The problem of medication non-adherence
It’s no secret that medications are essential to ease pain, stop infectious disease, and manage chronic conditions. Yet for every medication prescribed, one goes unfilled. And of the medications picked up at the pharmacy, only half are taken correctly.1
Medication adherence, defined by the FDA as the extent to which patients take medications properly, is essential for patients to get and stay well. Medication non-adherence, as it is called, results in poor health, emergency hospital visits and stays, spread of disease, and worse.
Rarely is there a single reason why patients do not take medications as prescribed. Reasons include cost, side effects, forgetfulness, or not understanding doctor’s directions. And the responsibility for ensuring medication adherence is also diffuse: shared between physicians, patients, health plans, and the government. Non-adherence is everybody’s—and nobody’s— problem.
PDC and MPR are commonly used measures of medication adherence
Health plans, for their part, use well-established and accepted measures of medication adherence in order to meet quality measures. Plans aim to provide care that meets a variety of federal and state quality metrics, many of which are directly or indirectly influenced by adherence. Specifically, four Medicare Part D quality measures address adherence to diabetes, hypertension, and cholesterol medications2; many state-level Medicaid quality payments are also directly or indirectly related to adherence.
Unfortunately, the measuring sticks that undergird these metrics fall short. Instead of measuring true, dose-by-dose adherence, health plans and pharmacists focus on medication possession ratio (MPR) and proportion of days covered (PDC). These metrics focus exclusively on prescription refills. However, not refilling medications is just one aspect of non-adherence.
Put simply, PDC and MPR gauge what percentage of time a patient has medicines in his or her purse, bathroom, or car. Relying on pharmacy claims, they tell us whether or not a prescription has been filled on time. In fact, a patient could receive all of their medications by mail, take not a single dose, and receive a perfect score on this metric. And as pharmacy industry observers ask:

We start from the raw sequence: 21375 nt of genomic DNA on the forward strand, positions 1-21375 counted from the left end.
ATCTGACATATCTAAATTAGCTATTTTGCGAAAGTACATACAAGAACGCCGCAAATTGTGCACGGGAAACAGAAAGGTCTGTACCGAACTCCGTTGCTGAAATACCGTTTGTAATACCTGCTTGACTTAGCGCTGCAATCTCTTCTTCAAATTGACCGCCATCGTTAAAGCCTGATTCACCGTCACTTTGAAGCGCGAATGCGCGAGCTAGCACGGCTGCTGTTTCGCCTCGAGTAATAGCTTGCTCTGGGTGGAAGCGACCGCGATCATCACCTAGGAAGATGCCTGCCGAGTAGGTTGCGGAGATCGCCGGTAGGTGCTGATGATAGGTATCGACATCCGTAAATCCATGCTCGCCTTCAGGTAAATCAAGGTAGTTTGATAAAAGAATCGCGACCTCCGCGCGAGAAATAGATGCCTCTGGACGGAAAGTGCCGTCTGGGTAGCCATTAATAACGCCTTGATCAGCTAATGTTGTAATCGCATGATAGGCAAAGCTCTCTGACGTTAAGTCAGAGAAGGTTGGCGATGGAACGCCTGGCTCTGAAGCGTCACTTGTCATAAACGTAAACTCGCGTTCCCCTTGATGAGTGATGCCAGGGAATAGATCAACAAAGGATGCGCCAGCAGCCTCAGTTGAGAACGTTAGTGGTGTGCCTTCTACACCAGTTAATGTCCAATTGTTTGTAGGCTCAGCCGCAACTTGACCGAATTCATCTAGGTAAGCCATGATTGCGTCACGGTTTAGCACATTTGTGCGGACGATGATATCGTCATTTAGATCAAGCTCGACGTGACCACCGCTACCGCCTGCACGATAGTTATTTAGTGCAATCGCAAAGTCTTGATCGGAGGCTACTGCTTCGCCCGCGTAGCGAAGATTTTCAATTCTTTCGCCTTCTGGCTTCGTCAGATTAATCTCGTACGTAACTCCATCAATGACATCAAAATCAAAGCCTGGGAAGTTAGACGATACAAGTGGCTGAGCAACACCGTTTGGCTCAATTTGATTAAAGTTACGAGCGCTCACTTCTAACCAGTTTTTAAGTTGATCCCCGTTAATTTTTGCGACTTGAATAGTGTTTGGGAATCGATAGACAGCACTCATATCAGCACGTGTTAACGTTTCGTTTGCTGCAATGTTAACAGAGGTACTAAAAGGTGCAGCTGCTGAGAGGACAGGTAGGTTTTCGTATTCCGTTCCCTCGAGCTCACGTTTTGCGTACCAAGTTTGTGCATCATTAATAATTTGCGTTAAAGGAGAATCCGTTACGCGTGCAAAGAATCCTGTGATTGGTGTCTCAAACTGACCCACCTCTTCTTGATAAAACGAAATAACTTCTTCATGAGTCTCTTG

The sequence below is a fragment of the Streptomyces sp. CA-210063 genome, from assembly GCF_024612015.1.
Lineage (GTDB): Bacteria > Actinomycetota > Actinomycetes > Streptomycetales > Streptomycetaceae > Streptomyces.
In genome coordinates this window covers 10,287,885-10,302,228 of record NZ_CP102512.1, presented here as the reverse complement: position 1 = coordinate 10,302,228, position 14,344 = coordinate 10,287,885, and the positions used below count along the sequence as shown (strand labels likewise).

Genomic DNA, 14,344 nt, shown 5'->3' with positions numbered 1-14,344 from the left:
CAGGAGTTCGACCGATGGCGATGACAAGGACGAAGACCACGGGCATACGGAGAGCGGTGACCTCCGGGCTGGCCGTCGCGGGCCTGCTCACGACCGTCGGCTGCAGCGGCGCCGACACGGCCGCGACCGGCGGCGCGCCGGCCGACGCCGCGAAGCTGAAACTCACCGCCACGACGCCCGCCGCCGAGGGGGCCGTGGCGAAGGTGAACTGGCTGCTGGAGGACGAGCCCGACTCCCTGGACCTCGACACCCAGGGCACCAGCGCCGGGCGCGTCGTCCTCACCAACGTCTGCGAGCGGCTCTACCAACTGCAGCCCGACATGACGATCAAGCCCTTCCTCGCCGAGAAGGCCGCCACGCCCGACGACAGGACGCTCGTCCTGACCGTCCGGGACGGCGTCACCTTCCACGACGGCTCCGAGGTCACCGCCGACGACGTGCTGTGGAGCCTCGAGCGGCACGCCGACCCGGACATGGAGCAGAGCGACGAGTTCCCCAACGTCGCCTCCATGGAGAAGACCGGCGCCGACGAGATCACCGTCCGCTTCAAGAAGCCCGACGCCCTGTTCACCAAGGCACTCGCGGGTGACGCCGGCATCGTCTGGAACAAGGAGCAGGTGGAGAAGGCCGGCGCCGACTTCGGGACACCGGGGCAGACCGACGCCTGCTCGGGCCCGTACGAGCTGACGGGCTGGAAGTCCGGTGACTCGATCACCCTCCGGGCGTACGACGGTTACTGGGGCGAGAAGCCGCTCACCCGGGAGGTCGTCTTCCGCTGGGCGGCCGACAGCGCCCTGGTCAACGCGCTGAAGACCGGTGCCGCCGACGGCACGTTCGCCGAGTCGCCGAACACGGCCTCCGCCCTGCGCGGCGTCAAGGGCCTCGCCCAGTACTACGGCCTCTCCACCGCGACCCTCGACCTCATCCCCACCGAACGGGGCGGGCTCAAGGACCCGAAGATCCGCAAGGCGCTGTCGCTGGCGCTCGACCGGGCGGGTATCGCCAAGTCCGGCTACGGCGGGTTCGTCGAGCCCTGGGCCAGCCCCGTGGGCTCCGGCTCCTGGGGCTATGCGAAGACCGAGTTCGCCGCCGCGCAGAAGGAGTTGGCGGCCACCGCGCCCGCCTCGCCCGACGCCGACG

“…are we measuring adherence with MPR and PDC, or are we measuring refill behavior?”
MPR and PDC don’t really tell us how patients take their medications day in and day out (or day on and day off). Is the patient taking it in the correct amount at the right time with the right frequency and under the right conditions? MPR and PDC can’t tell you that.
Pharmacy Times, “Direct Medication Adherence Measures Available With Technology.”
What’s more, MPR and PDC are lagging indicators. They are not timely enough to give information to guide an intervention.
We can do better. We can marry indirect measures with human-powered technology that gives us the accuracy of direct, dose-by-dose observation with impactful interventions.
New technology for assessing true adherence
Directly Observed Therapy (DOT) has always been the gold standard for supporting medication adherence. DOT is exactly what it sounds like: a trained observer, such as a nurse or health coach, engages with patients to support them in taking their medication properly. Coaches answer questions and provide tips to ensure technique, timing, and dose are correct and barriers such as side effects are identified and resolved.
DOT is used for medication administration for all hospitalized patients. In the outpatient setting, DOT is also used for treatment of tuberculosis by our public health departments. When delivered by nurses in the school setting, DOT reduces children’s asthma exacerbations.
Until now, DOT has not been used more broadly because it has been considered too resource- and time-intensive to scale. However, when we pair DOT with video-enabled human support, it becomes scalable and available to larger groups of patients, outside of the clinic walls.
How video-enabled dose-by-dose adherence provides more accurate measurement than MPR or PDC
Video-enabled DOT is much more accurate than MPR or PDC for gauging real adherence and can do so quickly enough to support interventions, when appropriate. It can reveal not only whether patients are taking medication as prescribed, but also why patients either miss doses of medication or fail to administer medication properly. More importantly, it can allow for timely intervention to improve adherence quickly, resulting in better outcomes.
Patient support can include asynchronous two-way chats or videos with an adherence coach, help from a pharmacist, live video visits, or even guidance on changing medications.
Finally, video DOT works for patients. Technology, paired with the care of a human touch, works with patients’ schedules and lets them record, store, and share information. Patients are more engaged when they have a chance to share and consume video information on their own schedule, in their own way.
Why combining MPR, PDC and dose-by-dose measures supports better outcomes
If the goal of measuring medication adherence is to improve human health, we should complement PDC and MPR with dose-by-dose adherence metrics.
PDC and MPR are well-established measures of medication refill behavior and as such, are an essential first step in understanding if patients can obtain their medications, on schedule.
But if we combine this widely-available data with actual proof of medication adherence, providers will know how well patients are truly doing with their medications. In addition, patients will receive the support they need to stay adherent.
The great news is that with new technology, measurement of direct adherence is now possible, affordable, and reimbursable.
1 The Cost of Medication Non-Adherence